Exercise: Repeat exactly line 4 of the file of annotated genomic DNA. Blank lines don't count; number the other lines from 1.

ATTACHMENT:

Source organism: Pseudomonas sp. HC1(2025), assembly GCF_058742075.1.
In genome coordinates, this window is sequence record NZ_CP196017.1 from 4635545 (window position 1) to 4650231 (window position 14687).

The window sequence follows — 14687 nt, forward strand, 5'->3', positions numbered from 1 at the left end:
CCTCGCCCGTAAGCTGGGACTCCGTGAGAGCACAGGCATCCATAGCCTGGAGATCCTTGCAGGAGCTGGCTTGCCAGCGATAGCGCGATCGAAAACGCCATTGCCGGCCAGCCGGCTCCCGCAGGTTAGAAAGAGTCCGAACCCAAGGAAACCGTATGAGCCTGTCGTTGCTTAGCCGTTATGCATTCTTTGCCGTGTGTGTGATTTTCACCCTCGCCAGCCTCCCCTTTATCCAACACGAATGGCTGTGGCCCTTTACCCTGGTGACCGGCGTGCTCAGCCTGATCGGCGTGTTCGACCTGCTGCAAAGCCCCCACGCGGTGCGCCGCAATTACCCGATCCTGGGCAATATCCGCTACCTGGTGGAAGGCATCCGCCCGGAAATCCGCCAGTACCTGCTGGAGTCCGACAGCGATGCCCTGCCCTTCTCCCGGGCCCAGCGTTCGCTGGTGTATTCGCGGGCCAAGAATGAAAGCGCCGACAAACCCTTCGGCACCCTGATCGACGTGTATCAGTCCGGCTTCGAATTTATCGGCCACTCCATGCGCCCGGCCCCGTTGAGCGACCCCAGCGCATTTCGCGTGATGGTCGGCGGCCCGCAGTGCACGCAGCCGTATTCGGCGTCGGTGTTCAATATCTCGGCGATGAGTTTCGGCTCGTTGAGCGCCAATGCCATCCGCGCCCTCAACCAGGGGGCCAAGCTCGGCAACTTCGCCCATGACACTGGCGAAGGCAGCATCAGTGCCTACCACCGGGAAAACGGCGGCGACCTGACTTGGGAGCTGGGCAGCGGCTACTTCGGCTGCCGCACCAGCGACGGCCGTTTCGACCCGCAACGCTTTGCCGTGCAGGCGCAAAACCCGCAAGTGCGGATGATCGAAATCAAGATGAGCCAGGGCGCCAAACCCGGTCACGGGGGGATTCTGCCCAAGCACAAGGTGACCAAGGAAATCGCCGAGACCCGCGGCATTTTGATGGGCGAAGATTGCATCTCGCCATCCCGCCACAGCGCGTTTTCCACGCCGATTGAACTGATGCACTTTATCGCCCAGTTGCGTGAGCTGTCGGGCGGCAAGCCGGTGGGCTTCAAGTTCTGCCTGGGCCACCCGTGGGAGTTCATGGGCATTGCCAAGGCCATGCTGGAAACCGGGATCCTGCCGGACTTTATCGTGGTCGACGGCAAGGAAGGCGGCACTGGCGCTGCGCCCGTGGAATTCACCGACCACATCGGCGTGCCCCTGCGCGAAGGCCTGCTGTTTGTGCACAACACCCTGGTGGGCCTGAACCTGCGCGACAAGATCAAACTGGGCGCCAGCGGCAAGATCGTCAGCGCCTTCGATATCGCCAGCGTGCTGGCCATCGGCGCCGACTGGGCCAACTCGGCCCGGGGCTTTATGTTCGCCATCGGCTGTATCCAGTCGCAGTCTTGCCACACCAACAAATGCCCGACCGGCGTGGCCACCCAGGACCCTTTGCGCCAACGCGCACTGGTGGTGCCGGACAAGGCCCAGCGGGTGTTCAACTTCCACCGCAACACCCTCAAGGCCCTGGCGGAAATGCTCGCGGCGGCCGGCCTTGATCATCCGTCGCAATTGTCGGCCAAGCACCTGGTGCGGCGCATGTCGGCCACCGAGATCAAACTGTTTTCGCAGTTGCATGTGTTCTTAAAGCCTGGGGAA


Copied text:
CCTCGCCCGTAAGCTGGGACTCCGTGAGAGCACAGGCATCCATAGCCTGGAGATCCTTGCAGGAGCTGGCTTGCCAGCGATAGCGCGATCGAAAACGCCATTGCCGGCCAGCCGGCTCCCGCAGGTTAGAAAGAGTCCGAACCCAAGGAAACCGTATGAGCCTGTCGTTGCTTAGCCGTTATGCATTCTTTGCCGTGTGTGTGATTTTCACCCTCGCCAGCCTCCCCTTTATCCAACACGAATGGCTGTGGCCCTTTACCCTGGTGACCGGCGTGCTCAGCCTGATCGGCGTGTTCGACCTGCTGCAAAGCCCCCACGCGGTGCGCCGCAATTACCCGATCCTGGGCAATATCCGCTACCTGGTGGAAGGCATCCGCCCGGAAATCCGCCAGTACCTGCTGGAGTCCGACAGCGATGCCCTGCCCTTCTCCCGGGCCCAGCGTTCGCTGGTGTATTCGCGGGCCAAGAATGAAAGCGCCGACAAACCCTTCGGCACCCTGATCGACGTGTATCAGTCCGGCTTCGAATTTATCGGCCACTCCATGCGCCCGGCCCCGTTGAGCGACCCCAGCGCATTTCGCGTGATGGTCGGCGGCCCGCAGTGCACGCAGCCGTATTCGGCGTCGGTGTTCAATATCTCGGCGATGAGTTTCGGCTCGTTGAGCGCCAATGCCATCCGCGCCCTCAACCAGGGGGCCAAGCTCGGCAACTTCGCCCATGACACTGGCGAAGGCAGCATCAGTGCCTACCACCGGGAAAACGGCGGCGACCTGACTTGGGAGCTGGGCAGCGGCTACTTCGGCTGCCGCACCAGCGACGGCCGTTTCGACCCGCAACGCTTTGCCGTGCAGGCGCAAAACCCGCAAGTGCGGATGATCGAAATCAAGATGAGCCAGGGCGCCAAACCCGGTCACGGGGGGATTCTGCCCAAGCACAAGGTGACCAAGGAAATCGCCGAGACCCGCGGCATTTTGATGGGCGAAGATTGCATCTCGCCATCCCGCCACAGCGCGTTTTCCACGCCGATTGAACTGATGCACTTTATCGCCCAGTTGCGTGAGCTGTCGGGCGGCAAGCCGGTGGGCTTCAAGTTCTGCCTGGGCCACCCGTGGGAGTTCATGGGCATTGCCAAGGCCATGCTGGAAACCGGGATCCTGCCGGACTTTATCGTGGTCGACGGCAAGGAAGGCGGCACTGGCGCTGCGCCCGTGGAATTCACCGACCACATCGGCGTGCCCCTGCGCGAAGGCCTGCTGTTTGTGCACAACACCCTGGTGGGCCTGAACCTGCGCGACAAGATCAAACTGGGCGCCAGCGGCAAGATCGTCAGCGCCTTCGATATCGCCAGCGTGCTGGCCATCGGCGCCGACTGGGCCAACTCGGCCCGGGGCTTTATGTTCGCCATCGGCTGTATCCAGTCGCAGTCTTGCCACACCAACAAATGCCCGACCGGCGTGGCCACCCAGGACCCTTTGCGCCAACGCGCACTGGTGGTGCCGGACAAGGCCCAGCGGGTGTTCAACTTCCACCGCAACACCCTCAAGGCCCTGGCGGAAATGCTCGCGGCGGCCGGCCTTGATCATCCGTCGCAATTGTCGGCCAAGCACCTGGTGCGGCGCATGTCGGCCACCGAGATCAAACTGTTTTCGCAGTTGCATGTGTTCTTAAAGCCTGGGGAA